Washington DC, December 5, 2017— A US$200 million World Bank project will help Jordan expand access to early childhood education, and improve student assessment, teaching and learning conditions for Jordanian and Syrian refugee children. The Education Reform Support Program was approved today by the World Bank Group’s Board of Directors. The project will benefit approximately 700,000 Jordanian and Syrian refugee children. It will also help train more than 30,000 teachers across the Kingdom.
Over the last two decades, Jordan made impressive strides in terms of school access, attainment and enrolment rates. The primary gross enrollment ratio increased from 71 percent in 1994 to 99 percent in 2010, and the transition rate to secondary school increased from 63 percent to 98 percent over the same period. Nevertheless, challenges remain on certain fronts. These have been further exacerbated by the influx of Syrian refugees. The expansion of education access to Syrian refugee children has stretched resources thin and constrained the ability to maintain and improve the quality of education.
“The Government of Jordan realized early on that keeping Syrian refugee children out of school would have detrimental impacts in the long-term on peace, stability and economic development,” said Saroj Kumar Jha, World Bank Mashreq Regional Director. _The Government’s commitment_ _to protecting Syrian refugee children’s right to education and integrating them in the public formal sector has put severe strains on the country’s fiscal balance and ability to deliver public services,_ _The World Bank is committed to helping Jordan improve the access and quality of education to achieve the full potential of educational investments.”_
In spite of steady improvements over the past few years, a key challenge facing the education system in Jordan is low access to quality early childhood education. This leads to poor school readiness, particularly for children from poorer and disadvantaged backgrounds, including Syrian refugee children. Poor student learning outcomes are also a challenge and are mostly attributable to the existing learning environment and teaching quality. One in five students in grade 2 cannot read a single word, while nearly half are unable to perform a single subtraction task correctly, thus lacking the basic skills for further mental development. Jordan also faces a major challenge regarding its student assessment system which does not provide early and effective feedback on performance.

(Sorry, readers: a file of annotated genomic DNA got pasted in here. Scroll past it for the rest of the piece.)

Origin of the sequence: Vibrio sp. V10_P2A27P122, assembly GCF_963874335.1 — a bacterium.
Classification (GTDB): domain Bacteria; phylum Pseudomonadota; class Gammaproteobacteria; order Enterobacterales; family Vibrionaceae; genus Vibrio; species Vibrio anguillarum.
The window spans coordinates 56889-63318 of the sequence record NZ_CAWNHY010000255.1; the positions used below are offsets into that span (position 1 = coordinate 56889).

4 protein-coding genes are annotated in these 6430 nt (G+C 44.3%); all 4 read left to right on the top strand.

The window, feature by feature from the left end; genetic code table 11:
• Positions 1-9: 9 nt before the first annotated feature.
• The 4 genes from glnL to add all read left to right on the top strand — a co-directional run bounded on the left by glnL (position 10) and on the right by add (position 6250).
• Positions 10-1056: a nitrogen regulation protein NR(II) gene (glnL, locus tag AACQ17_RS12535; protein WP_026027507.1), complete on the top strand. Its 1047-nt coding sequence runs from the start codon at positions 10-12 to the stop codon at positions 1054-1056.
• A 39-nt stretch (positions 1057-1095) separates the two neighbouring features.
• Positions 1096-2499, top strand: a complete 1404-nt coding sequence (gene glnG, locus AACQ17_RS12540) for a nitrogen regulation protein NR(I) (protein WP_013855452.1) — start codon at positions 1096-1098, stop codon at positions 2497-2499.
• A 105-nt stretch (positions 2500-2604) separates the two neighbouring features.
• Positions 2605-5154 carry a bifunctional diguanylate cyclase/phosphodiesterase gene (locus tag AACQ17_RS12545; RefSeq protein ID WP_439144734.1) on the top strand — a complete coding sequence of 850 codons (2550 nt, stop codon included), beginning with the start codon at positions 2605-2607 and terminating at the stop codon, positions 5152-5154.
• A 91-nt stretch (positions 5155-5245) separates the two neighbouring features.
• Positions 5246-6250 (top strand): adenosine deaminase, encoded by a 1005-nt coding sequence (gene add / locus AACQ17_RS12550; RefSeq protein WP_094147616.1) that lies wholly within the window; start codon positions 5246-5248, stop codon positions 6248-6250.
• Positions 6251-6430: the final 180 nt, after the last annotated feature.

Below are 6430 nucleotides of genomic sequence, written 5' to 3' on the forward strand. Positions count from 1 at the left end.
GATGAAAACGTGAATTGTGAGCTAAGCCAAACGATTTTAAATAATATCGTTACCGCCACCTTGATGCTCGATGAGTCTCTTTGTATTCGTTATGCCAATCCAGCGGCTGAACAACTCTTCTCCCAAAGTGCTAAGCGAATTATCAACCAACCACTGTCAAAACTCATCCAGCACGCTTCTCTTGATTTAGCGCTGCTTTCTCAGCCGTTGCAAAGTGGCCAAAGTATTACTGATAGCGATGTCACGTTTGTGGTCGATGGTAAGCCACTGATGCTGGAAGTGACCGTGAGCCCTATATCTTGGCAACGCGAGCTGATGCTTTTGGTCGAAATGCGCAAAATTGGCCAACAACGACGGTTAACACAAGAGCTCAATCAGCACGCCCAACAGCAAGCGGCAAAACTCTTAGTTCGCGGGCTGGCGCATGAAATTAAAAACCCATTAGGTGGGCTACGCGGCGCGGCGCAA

“_The Education Reform Support Program is well aligned with the government’s National Strategy for Human Resource Development (2016-2025) and supports four of its five main themes: expanding access and improving quality of early childhood education; improving teaching and learning conditions; reforming student assessment and certification system and strengthening education system management.”_ said Karine Pezzani, World Bank Senior Operations Officer and Co-Task Team Leader.
The US$200 million Education Reform Support Program is financed at 25% from the Global Concessional Financing Facility (GCFF). The Program brings the World Bank Group’s total commitments to Jordan to US$ 1.060 billion, of which US$ 890 million is on concessional terms with funding from the GCFF and the International Development Association (IDA). Launched in 2016, the GCFF provides concessional financing to middle income countries hosting large numbers of refugees at rates usually reserved for the poorest countries.